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Yes, You Can Keep Your Corner Office

By Casey C. Sullivan, Esq. | Last updated on

The corner office is dead, The Washington Post declared this Father's Day. What did it in? The redesign of Nixon Peabody's D.C. office, which has gone from marble and wood paneling to open and airy -- and corner office free. If even conservative Big Law firms are dropping corner offices, shouldn't everyone?

No. Open office design comes in and out of trend every few years, always claiming to offer greater democracy, communication, and transparency, only to be designed away in a few years, when people realize they actually like being able to work in private now and then. So don't ditch your corner offices just yet.

Goodbye Prestige Design, Hello Glass Everything?

Nixon Peabody's redesign tosses corner offices designed to convey prestige and achievement and replaces them with an office built "with up-and-coming millennials in mind," according to the Post. All offices will be the same size, with a glass front wall and a single guest chair. That applies to everyone from the paralegal to a managing partner. Corner offices are now shared conference rooms. The idea is to "signal transparency, democracy and connection."

Of course, beyond the platitudes there's also the bottom line. The new office is a third smaller, with reduced overhead to match. To be fair to Nixon Peabody, as well, they didn't go full open concept -- they still left their employees with walls, even if one of them is glass.

Open Concept Is Over Rated

In saying goodbye to the traditional office, many law firms are a few decades behind the times. In fact, though the Post characterizes the move as one from baby boomer prestige designs to millennial openness, the open office concept dates back to the earliest factory floors, where managers would pace the aisles monitoring employee productivity. They came back, as cubicle farms, in the 60's and again in the last few decades, now modeled after start ups with workers on shared tables, sans even the cubicle wall. Some describe the design as a way to encourage democracy and openness, others see the panopticon.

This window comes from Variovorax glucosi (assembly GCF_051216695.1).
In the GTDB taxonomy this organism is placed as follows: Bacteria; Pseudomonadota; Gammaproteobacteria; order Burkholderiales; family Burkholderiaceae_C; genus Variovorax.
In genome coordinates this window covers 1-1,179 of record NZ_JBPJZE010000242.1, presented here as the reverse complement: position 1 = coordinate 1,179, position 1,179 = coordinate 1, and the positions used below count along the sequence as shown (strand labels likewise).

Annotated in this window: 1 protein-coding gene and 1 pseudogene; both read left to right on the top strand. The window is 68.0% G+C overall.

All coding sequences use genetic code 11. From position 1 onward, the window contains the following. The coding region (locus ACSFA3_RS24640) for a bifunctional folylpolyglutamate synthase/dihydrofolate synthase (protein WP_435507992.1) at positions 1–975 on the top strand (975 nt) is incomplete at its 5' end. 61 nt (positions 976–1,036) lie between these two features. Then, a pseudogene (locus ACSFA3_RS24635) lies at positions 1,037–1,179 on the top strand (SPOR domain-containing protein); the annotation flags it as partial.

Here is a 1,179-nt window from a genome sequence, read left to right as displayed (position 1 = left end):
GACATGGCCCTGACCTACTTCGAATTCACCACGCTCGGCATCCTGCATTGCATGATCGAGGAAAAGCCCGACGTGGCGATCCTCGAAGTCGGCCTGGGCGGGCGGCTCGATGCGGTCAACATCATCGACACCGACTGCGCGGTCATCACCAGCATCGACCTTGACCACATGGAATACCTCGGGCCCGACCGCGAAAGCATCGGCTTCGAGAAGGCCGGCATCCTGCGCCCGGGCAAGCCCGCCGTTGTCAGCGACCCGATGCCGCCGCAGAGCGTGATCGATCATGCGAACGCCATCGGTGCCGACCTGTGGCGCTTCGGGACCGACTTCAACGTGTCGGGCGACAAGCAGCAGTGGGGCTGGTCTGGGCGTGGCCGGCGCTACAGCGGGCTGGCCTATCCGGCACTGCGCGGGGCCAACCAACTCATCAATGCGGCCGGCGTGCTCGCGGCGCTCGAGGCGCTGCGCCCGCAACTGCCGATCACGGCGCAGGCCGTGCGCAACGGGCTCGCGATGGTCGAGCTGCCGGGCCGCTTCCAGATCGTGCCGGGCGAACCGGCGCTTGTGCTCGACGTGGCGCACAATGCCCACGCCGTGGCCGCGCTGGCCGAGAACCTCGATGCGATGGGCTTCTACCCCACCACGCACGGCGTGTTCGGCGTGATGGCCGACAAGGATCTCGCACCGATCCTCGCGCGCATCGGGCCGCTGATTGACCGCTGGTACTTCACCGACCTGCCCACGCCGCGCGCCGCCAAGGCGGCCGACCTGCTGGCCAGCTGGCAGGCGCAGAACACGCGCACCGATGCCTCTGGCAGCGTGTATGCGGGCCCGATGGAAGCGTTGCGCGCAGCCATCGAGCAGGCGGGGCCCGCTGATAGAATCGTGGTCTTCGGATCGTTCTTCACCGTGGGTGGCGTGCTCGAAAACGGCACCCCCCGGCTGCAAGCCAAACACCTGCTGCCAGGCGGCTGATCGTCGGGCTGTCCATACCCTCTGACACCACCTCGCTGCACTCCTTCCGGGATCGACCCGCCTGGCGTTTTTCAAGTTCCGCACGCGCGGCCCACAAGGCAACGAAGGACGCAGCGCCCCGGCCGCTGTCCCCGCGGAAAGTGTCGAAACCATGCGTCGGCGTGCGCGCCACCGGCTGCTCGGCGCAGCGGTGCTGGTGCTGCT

However you spin it, though, people tend to hate open offices. About 70 percent of all offices have an open-layout floor plan, according to The New York Times. The Washington Post itself, in a separate piece, notes declares that "the open-office trend is destroying the workplace," leaving workers complaining about lack of privacy and reduced productivity.

After all, anyone who has worked in a cubicle knows how difficult it can be to complete a deal or polish off a document while your coworkers discuss their afternoon meeting. Take down the cubicle wall, like many new open offices do, and you can't even Google "what does hypothecate mean?" without someone smirking over your shoulder. Handling confidential information only makes openness more difficult.

If good fences make good neighbors, good walls make for good offices. Don't get rid of yours just yet.

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